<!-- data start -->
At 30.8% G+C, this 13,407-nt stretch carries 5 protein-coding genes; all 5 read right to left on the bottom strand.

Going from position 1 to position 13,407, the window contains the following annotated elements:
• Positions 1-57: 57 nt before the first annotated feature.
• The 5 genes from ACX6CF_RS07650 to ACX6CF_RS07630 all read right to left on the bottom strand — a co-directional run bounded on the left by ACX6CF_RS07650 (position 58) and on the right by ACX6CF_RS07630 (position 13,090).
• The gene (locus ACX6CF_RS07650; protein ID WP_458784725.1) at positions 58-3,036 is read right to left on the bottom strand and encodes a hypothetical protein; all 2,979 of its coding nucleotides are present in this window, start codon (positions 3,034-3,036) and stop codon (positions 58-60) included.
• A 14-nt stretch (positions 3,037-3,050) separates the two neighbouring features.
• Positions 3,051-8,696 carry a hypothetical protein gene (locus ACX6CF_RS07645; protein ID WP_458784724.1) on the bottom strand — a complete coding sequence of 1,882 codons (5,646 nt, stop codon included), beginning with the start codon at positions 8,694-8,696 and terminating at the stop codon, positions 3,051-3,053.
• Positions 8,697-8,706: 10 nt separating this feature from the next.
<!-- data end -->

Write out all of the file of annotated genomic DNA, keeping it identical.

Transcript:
At 30.8% G+C, this 13,407-nt stretch carries 5 protein-coding genes; all 5 read right to left on the bottom strand.

Going from position 1 to position 13,407, the window contains the following annotated elements:
• Positions 1-57: 57 nt before the first annotated feature.
• The 5 genes from ACX6CF_RS07650 to ACX6CF_RS07630 all read right to left on the bottom strand — a co-directional run bounded on the left by ACX6CF_RS07650 (position 58) and on the right by ACX6CF_RS07630 (position 13,090).
• The gene (locus ACX6CF_RS07650; protein ID WP_458784725.1) at positions 58-3,036 is read right to left on the bottom strand and encodes a hypothetical protein; all 2,979 of its coding nucleotides are present in this window, start codon (positions 3,034-3,036) and stop codon (positions 58-60) included.
• A 14-nt stretch (positions 3,037-3,050) separates the two neighbouring features.
• Positions 3,051-8,696 carry a hypothetical protein gene (locus ACX6CF_RS07645; protein ID WP_458784724.1) on the bottom strand — a complete coding sequence of 1,882 codons (5,646 nt, stop codon included), beginning with the start codon at positions 8,694-8,696 and terminating at the stop codon, positions 3,051-3,053.
• Positions 8,697-8,706: 10 nt separating this feature from the next.